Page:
‘Lethal’ houseplants ‘harmful to pets’ to avoid

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According to experts at Flowercard, there are certain indoor plants which can be toxic to pets and are best avoided. The experts explained: “Many common indoor plants can be harmful to pets, and while most won’t cause more than an upset stomach, some are lethal.”

Tulips are gorgeous flowers, which can be found both in the home and in the garden. However, they can be toxic towards cats and dogs and pet owners should be mindful of having tulips.

The experts said the flower contains glycosides, which is found in all flowers from the lily family. They added: “The most toxic part of the plant is the bulb, and once eaten it can cause symptoms like vomiting and hypersalivation.”

Peace lilies are extremely popular houseplants, known for their glossy leaves and white flowers. Whilst they may look beautiful in the home, dog and cat owners may want to avoid this plant.

The experts explained how its toxicity can range from mild to moderate, with symptoms including irritation of the mouth.

They noted: “One of the most popular indoor plants, aloe vera can be harmful to cats and dogs and can cause tremors and vomiting if eaten.”

Aloe vera plants contain anthraquinone glycosides which are metabolised by intestinal bacteria forming compounds that increase mucus in the colon.

This houseplant is favoured by many because it is part of the succulent family, meaning it is incredibly low maintenance and will grow in most conditions.

However, a lot of succulents are toxic towards pets, including the jade plant which is known as the lucky plant.

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Part of the rubber tree family, Flowercard said it can be toxic for animals if they eat it.

One other plant which pet owners should be mindful of is the ZZ plant. Known for its wide, dark green leaves, it tolerates neglect and is a great houseplant for beginners.

However, Flowercard said: “The ZZ plant is mild to moderately toxic if ingested by pets. The toxins in the plant can cause symptoms including stomach aches and vomiting.”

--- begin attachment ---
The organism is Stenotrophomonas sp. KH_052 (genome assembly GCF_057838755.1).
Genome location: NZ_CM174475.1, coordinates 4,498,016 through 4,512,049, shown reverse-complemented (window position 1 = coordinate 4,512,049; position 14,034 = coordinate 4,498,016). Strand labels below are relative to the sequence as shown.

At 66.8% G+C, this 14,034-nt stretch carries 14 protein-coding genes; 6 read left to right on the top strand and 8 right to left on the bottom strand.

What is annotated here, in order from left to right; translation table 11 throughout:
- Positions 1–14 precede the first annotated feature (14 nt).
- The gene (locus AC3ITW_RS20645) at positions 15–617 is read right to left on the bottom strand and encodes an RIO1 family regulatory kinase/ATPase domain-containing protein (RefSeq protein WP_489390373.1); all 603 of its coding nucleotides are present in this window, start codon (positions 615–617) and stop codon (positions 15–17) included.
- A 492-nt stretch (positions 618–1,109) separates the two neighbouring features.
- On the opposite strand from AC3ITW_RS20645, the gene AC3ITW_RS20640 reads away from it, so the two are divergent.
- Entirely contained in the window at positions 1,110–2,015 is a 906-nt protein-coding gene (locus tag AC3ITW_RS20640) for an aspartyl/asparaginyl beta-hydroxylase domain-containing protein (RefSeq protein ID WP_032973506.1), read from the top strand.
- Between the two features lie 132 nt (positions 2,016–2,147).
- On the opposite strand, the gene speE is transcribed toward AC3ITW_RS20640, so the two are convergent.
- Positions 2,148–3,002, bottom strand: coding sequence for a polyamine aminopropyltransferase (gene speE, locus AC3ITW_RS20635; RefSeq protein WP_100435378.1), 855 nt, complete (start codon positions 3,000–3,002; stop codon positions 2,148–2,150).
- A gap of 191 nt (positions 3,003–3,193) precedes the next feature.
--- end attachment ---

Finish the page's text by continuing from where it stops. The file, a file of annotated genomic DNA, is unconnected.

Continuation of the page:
Pet owners should also avoid the snake plant, which is toxic if ingested by pets. Luckily, there are several pet-friendly houseplants available.

This includes the prayer plant, string of hearts and Boston fern, all of which will be safe around cats and dogs.

Recent research by B Well CBD found that over 700 plants and flowers can be toxic for not only animals, but humans too.

This included daffodils, the spider plant, oleander and the caladium houseplant.

Paul Alder, horticultural expert and owner of artificial green wall company, Vistafolia, explained how philodendron plants can cause nausea, burning skin and swelling of the throat if children ingest this plant.

The pro said: “Hilodendron plants are very common in indoor gardens. They are easy to look after and even inexperienced gardeners will have no problems growing them.

“Because of the popularity with homeowners, you may already have them in your home. 

“If you do, and you have small children, you should consider getting rid of them or replacing them with an artificial version of the plant.”

Houseplant owners should always read the instructions before deciding on a placement for their plant.

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